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Homework Help: Finding the homogenous solution of Var.Coeff. 2nd Order ODE

  1. Dec 1, 2015 #1
    It's been too long guys. I've given this ODE lots of thought and still no cigar.
    1. The problem statement, all variables and given/known data

    We are given the following ODE:
    $$ (x-a)y''-xy'+a^2y = a(x-1)^2e^x $$
    and knowing that y=e^x is a solution to the homogenous equation, find the possible values of a.

    Next part: Using the obtained values, calculate the solution (y(x)) so that it's limit as x→ -∞ is contained within a finite set.
    (Also, let the solution be continuous in said set)

    2. Relevant equations

    3. The attempt at a solution
    First I replaced the known base of the homogenous solution in the equation. I got that a can be either 0 or 1.

    From here I investigate for the case if a=1
    Knowing a base of the homogenous solution, I set out to find the missing one knowing a ODE of order 2 has 2 bases for the Homogenous solution. The way I tried to find it was writing it in the form of y2=α(x)ex deriving it 2 times, then replacing each expression in it's respective place in the homogenous ODE. Using the principle of superposition I rearranged the resulting expression as follows:

    $$ e^x \left( x(\alpha ''+\alpha ' )-( \alpha '' +2\alpha ') \right)=0 $$

    Where α is an unknown function. From here we get two seemingly contradictory equations, one points to α being e-x and the other to e-2x, each giving me a different base of the homogenous equation. This cannot be, I must be doing something wrong. But what?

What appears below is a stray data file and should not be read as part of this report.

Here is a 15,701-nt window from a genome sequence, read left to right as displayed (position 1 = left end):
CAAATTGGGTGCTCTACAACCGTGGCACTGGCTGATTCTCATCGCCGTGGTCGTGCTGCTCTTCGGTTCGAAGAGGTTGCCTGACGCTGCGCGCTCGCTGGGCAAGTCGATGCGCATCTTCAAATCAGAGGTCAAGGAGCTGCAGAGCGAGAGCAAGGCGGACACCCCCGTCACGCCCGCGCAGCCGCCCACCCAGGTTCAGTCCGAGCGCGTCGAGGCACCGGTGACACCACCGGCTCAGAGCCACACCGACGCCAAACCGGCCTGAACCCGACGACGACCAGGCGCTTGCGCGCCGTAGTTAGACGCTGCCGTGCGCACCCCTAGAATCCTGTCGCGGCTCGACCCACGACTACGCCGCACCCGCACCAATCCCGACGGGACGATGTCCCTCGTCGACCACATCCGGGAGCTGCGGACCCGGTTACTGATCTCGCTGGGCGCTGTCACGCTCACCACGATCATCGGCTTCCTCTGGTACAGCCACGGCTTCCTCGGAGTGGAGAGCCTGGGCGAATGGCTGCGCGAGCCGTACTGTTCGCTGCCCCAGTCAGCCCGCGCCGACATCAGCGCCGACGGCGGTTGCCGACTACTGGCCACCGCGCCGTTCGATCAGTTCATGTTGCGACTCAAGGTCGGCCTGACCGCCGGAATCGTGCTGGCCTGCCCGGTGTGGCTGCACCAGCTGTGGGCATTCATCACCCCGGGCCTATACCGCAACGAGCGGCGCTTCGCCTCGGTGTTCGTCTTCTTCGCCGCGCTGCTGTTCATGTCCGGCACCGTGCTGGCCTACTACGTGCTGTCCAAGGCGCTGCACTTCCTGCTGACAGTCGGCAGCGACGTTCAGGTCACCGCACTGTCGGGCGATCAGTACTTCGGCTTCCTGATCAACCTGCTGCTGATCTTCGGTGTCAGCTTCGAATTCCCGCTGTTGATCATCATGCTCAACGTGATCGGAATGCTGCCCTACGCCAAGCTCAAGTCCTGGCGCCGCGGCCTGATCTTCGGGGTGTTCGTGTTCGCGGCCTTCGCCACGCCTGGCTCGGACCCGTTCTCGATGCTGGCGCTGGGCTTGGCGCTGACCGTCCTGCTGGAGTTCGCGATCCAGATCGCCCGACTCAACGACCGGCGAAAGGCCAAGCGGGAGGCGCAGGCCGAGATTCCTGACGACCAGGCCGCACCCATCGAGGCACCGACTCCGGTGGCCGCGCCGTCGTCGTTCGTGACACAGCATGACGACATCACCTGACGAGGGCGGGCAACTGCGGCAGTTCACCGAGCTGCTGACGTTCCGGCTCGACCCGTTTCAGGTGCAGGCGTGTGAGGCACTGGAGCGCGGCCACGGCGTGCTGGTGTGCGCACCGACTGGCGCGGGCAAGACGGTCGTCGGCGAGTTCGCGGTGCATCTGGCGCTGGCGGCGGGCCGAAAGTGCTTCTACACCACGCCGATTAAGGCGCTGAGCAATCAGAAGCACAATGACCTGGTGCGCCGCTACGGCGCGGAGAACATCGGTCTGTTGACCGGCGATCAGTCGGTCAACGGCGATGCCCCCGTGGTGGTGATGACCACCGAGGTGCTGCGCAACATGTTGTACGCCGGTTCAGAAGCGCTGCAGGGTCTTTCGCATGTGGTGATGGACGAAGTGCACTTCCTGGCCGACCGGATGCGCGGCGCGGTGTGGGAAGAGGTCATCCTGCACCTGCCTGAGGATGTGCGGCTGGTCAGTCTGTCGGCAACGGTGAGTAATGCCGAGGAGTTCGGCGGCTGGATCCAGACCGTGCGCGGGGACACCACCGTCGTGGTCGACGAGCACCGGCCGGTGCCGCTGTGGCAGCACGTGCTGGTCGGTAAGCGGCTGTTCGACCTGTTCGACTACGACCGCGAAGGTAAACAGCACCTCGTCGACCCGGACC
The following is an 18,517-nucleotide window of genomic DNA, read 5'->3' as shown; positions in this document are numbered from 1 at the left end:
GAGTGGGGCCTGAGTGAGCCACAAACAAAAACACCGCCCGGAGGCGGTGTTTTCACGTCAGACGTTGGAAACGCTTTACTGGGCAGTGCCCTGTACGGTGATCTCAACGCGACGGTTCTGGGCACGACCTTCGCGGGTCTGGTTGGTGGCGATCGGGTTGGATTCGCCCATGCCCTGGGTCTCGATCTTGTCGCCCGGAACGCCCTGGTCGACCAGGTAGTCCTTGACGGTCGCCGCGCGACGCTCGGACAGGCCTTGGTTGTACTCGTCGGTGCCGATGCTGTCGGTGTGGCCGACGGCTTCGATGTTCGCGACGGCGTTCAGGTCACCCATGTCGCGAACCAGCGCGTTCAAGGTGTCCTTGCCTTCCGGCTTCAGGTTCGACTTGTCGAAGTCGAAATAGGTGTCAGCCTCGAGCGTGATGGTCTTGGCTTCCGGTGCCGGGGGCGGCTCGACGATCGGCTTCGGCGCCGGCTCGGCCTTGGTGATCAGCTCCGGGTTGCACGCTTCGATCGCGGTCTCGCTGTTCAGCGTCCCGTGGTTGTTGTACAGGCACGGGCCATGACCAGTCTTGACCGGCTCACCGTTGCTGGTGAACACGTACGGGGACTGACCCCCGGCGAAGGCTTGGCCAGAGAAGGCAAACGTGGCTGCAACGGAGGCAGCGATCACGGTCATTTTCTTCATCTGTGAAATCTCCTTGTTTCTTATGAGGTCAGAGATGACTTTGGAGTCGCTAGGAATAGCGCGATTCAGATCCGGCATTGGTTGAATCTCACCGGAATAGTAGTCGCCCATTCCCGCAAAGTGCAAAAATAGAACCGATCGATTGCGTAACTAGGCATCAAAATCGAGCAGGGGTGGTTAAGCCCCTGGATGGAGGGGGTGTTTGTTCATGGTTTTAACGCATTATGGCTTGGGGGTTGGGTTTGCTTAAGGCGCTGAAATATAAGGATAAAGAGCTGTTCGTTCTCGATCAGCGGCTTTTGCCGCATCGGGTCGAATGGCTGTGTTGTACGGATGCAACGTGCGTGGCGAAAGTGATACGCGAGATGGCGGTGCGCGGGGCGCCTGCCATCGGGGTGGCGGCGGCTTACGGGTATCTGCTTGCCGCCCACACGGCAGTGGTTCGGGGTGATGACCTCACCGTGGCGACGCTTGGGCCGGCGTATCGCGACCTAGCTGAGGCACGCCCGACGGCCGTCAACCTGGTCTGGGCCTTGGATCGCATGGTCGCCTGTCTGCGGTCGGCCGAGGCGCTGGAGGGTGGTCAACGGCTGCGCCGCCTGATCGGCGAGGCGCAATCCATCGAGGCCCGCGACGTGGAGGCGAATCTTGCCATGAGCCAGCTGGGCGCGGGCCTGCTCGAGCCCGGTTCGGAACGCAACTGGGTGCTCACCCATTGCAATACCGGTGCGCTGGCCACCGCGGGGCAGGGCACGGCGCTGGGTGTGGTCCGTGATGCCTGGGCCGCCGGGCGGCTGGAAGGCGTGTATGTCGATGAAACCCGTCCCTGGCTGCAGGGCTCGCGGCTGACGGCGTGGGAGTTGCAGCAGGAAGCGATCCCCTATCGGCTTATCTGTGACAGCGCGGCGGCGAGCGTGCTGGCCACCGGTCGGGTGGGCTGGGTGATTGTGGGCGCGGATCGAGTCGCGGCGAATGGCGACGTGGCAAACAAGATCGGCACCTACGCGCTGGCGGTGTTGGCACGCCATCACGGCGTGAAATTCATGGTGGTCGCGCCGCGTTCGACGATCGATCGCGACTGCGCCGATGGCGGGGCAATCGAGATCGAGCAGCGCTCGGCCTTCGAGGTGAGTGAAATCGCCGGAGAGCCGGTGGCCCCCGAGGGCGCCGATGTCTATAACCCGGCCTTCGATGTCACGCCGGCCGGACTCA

Last edited by a moderator: Dec 1, 2015
  2. jcsd
  3. Dec 2, 2015 #2


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    Homework Helper

    e^x is never zero, so you have the de for α(x) : α''(x-1)+α'(x-2)=0 Solve for α' first, then integrate to get α(x).

    Your solutions are not correct. There is no contradiction.
  4. Dec 2, 2015 #3
    I redid my calculations. Principle of superposition is not valid for findibg the homogenous since alpha is a function. Still confused on one point. If the homogenous solution I get is a sum of x and 2, its like you have two bases on top of what they gave you. Did I do something wrong?
  5. Dec 2, 2015 #4


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    Homework Helper

    2 is not solution of the homogeneous equation. Have you plugged in y=2?
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